KVETOSLAVA FLORA SEKANOVA / GILLIAN DEERY / SARAH WALKER-HOLT: RESPECT RESPOND PROLONG
The National presents the work of three emerging artists, Kvetoslava Flora Sekanova, Sarah Walker-Holt and Gillian Deery whose practices push the physical possibilities and conventional notions of the materials they work with. Through their own distinctive exploratory practices these artists manipulate, rework and transform their materials, which are still imbued with their previous histories, to form new works which challenge these original associations.
KVETOSLAVA FLORA SEKANOVA / RESPECT
'When I work with a material I often feel like I experience an intuitive identification with its origins or innate qualities. My ethics in making are to respect and honour this intuition in terms of what I do to the material.’
The word “Respect”, communicates the interaction between the artist and material during and throughout her practice. The intrinsic qualities of the materials, which include their previous contexts, are both respectfully considered and a source of inspiration in the development of her work.
Flora’s work involves the modification of newspapers. ‘I am intrigued by its formal qualities and illusionary effect of variegated and patterned surfaces. I laminate the recycled newspaper multiple times, then carve it, layer it, hollow it out, reconstruct it, and manipulate its surface.’ She is interested in the way in which these old newspapers evoke subjective responses by individuals, especially considering such responses are often shaped by their cultural and personal experiences and memories.
SARAH WALKER-HOLT / PROLONG
‘I predominantly use objects that already exist in the world, that have generally been discarded until I have come along and seen a potential beyond what they currently exist as.’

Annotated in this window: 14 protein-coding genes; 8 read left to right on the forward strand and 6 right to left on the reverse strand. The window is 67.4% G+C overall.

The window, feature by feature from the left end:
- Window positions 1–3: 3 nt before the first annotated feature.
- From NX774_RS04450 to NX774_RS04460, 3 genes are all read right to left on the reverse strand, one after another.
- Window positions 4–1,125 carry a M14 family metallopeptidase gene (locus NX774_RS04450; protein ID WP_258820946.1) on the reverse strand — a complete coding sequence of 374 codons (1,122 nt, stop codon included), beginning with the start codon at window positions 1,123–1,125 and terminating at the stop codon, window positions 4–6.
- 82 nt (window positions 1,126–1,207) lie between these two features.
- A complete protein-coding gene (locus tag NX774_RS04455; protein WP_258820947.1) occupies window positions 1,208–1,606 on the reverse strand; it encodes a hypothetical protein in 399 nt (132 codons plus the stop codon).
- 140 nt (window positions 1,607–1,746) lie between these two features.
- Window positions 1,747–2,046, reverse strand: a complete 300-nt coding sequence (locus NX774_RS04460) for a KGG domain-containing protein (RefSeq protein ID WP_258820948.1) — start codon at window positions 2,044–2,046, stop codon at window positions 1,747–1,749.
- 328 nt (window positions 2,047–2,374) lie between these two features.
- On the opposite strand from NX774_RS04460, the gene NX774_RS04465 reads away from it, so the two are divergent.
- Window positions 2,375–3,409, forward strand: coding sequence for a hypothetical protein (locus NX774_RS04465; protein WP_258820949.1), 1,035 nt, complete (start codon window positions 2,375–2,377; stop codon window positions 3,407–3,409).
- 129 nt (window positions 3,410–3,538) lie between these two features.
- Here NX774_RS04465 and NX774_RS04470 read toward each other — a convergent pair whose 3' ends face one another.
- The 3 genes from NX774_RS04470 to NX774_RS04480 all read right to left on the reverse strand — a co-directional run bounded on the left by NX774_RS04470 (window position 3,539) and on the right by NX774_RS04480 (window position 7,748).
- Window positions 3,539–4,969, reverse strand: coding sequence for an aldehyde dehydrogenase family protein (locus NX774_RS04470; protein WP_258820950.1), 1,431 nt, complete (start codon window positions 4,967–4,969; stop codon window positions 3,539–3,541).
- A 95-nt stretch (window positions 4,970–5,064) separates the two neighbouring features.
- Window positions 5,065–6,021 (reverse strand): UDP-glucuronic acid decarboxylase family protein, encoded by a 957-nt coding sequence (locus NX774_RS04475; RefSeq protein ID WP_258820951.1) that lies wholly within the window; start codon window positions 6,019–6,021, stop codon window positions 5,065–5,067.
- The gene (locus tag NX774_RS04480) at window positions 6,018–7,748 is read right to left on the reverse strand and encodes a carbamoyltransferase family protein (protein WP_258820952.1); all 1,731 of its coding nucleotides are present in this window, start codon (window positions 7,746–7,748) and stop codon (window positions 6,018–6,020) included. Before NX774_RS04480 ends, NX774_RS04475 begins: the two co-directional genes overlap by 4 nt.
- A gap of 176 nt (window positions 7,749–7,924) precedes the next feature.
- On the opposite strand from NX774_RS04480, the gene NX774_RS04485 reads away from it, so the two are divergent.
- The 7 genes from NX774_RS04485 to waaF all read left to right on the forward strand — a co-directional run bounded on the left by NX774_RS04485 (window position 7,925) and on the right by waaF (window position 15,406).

The word ‘prolong’ seems to permeate every facet of the Sarah’s practice. Her work consists of mechanisms which allow the piece to physically pivot and lengthen. Sarah’s practice involves the recontextualisation of found objects beyond their original function and purpose through the alteration of their forms.
Sarah has used items of domesticity, such as kitchen utensils, which she then deconstructs to ‘prolong’ their purpose, while also creating a new ornamental purpose for the object to enact, which rejects its initial utilitarian function, while still acknowledging its relationship with the human body, ironically as an extension of the body.
Sarah’s works acknowledges the role of the wearer, intrigued by the interaction between piece and body /wearer, extending her process onto the wearer, the piece enables wearer to take on the role of maker to reconfigure formations, engaging in a collaborative dialogue with the artist. Further extending the potential/possibilites of the work.
‘The definition of prolong below states that it can be to ‘lengthen in extent’. I see extent as being a range or level of jewellery practice that can push outcomes beyond what is preconceived or expected.’
GILLIAN DEERY / RESPOND
“I work to construct objects out of sterling silver sheet and found objects, without using solder. Material play and pre-meditated action work in tandem to facilitate the transformation of two-dimensional sheet into a 3-dimensional form.
In this process I utilise a responsive and reflexive relationship between myself and the sterling silver, where, chance, nonchalance, material processes, risk, failure, time, my judgment and control as a maker generates and arrives at making outcomes.’
The word ‘respond’ suggests the correlation between artist and material, a reciprocal process where play, chance, and the inherent qualities of the medium informs the artist’s process. The physical manifestation of the work implies a collaborative process between artist and her chosen materials.
Gillian constructs her objects employing the use of an alternative approach to formulate and fuse various elements together. Utilising the historical associations of sterling silver metal specifically as a material which signifies wealth in traditional jewellery construction and adornment, Gillian addresses the traditional and historical notions of her materials, forming new objects which reference the initial associations within a reorganisation of its structures.
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